Any office will have problems – the beauty of operating a business well comes from handling these obstacles. As it’s generally perceived to be the management’s responsibility to bring about the right decisions and show the paths out of any issue that might come up, they can’t always be right. Since the company is built up from a system of cogwheels operating aligned with each other, top level can’t always see into smaller parts.
As they are just as important as the big picture, it’s important to have the voice of employees responsible for smaller tasks heard. Even though their tasks might be menial, a problem there can result in a problem somewhere higher that’ll result in a financial fiasco.
Keeping up a high office morale results in higher productivity. This is an established fact and can’t be argued with. How do we get about to do so? We can’t always have one-on-one meetings with every single employee, however we need feedback from them. What we can do is issue opinion surveys every now and then. It’s best to make it a recurring survey the employees have to fill out every monthly or so. It shouldn’t take longer than fifteen minutes to do so and everyone will be happy to have his or her voice heard.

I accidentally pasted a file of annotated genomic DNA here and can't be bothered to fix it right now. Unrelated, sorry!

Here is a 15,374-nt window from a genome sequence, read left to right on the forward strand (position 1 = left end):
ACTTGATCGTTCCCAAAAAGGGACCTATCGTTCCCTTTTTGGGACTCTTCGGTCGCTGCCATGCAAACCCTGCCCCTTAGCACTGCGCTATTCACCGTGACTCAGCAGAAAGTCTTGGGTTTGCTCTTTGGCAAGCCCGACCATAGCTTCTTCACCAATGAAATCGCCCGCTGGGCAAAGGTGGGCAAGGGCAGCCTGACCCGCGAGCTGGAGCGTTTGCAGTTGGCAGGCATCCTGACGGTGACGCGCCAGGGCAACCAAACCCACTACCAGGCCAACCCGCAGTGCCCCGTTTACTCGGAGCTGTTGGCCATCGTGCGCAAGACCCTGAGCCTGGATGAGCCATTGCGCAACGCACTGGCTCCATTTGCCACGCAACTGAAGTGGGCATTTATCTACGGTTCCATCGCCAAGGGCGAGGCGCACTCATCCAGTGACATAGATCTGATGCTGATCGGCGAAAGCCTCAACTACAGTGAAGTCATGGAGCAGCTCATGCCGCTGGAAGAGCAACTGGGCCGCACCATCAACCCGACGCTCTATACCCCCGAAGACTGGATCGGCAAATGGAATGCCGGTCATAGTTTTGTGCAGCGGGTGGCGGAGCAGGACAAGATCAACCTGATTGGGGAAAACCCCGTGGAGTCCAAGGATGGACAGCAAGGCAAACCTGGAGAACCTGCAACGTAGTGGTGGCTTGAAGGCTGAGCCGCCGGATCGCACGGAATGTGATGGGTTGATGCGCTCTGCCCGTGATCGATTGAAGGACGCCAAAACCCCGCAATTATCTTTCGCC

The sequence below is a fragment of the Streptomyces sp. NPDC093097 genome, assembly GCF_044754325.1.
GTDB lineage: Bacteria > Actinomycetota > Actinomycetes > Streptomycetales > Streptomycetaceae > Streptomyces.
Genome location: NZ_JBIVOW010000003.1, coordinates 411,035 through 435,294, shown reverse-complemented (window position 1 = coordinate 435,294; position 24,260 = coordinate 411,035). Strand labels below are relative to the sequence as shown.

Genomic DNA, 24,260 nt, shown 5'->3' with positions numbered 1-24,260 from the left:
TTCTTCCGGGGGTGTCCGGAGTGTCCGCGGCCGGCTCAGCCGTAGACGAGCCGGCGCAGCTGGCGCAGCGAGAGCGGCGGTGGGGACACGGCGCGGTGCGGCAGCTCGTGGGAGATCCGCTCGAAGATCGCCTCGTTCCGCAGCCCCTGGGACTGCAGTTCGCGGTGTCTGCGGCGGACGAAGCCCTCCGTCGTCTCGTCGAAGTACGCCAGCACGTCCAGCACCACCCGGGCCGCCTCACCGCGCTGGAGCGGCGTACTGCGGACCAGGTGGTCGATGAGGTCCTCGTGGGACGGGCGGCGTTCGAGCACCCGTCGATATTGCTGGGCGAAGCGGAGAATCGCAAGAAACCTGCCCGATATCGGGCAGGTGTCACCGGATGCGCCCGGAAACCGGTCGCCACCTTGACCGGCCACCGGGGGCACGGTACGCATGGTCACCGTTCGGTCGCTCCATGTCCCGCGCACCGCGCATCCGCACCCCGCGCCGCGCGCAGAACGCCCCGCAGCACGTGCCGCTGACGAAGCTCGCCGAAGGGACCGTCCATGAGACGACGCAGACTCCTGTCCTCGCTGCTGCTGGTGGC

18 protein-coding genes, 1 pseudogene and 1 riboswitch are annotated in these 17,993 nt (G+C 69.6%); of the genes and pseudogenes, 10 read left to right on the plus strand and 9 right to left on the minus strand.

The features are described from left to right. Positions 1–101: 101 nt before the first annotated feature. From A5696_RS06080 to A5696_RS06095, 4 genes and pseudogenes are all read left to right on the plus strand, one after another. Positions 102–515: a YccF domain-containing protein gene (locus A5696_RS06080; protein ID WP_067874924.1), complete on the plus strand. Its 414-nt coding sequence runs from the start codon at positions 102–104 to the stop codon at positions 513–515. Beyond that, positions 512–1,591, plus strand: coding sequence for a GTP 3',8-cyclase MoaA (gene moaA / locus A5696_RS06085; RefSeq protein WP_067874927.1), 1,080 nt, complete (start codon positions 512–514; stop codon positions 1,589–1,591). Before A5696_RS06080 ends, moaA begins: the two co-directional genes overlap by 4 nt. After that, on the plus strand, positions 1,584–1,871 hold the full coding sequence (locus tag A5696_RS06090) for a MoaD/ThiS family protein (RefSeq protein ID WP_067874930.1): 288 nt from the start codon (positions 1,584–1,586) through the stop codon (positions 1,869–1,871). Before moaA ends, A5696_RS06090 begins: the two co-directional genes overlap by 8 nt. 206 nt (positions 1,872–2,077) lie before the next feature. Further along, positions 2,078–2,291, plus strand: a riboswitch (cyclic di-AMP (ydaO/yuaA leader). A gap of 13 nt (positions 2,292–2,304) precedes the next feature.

As everyone is different, most likely our employees will be a various set of people. Some are more out going, some are quiet, some obnoxious some shy. The common grounds will be their professional approach – why we hired them in the first place. But in order to truly tap into what they have to offer we need to give them a voice. Whilst we can always ask them directly what they think, often this is impossible.
One of the great benefits of an opinion survey is the anonymity. As employees will be given the freedom to fill out the surveys without fearing any bad reception from their bosses, the answers will be honest. This doesn’t mean the employee is keeping up a façade and lying to us, but who in their right state of mind would challenge their manager? Think about every day, small issues.
For example the manager put up a motivational poster in coffee room where a cat urges you to think for yourself. Someone in the office is chronically afraid of cats, but no way will they challenge their manager’s taste in “art”, therefore they’ll be constantly thrown off by the image. This s a very specific example, but the analogy works for almost any office related day-by-day task and situation.
Opinion surveys will give space for each and every employee to voice their concerns. Let it be something small like the number of plants in the office to more serious, managerial decisions. It’s always good to hear a wide array of opinions and these are the best grounds for improvement. Often times the shiest employees have the best insights and ideas – this is the platform for those to be heard.
Guest Author : Author Victoria Abrams on behalf of Opinionoutpost.com.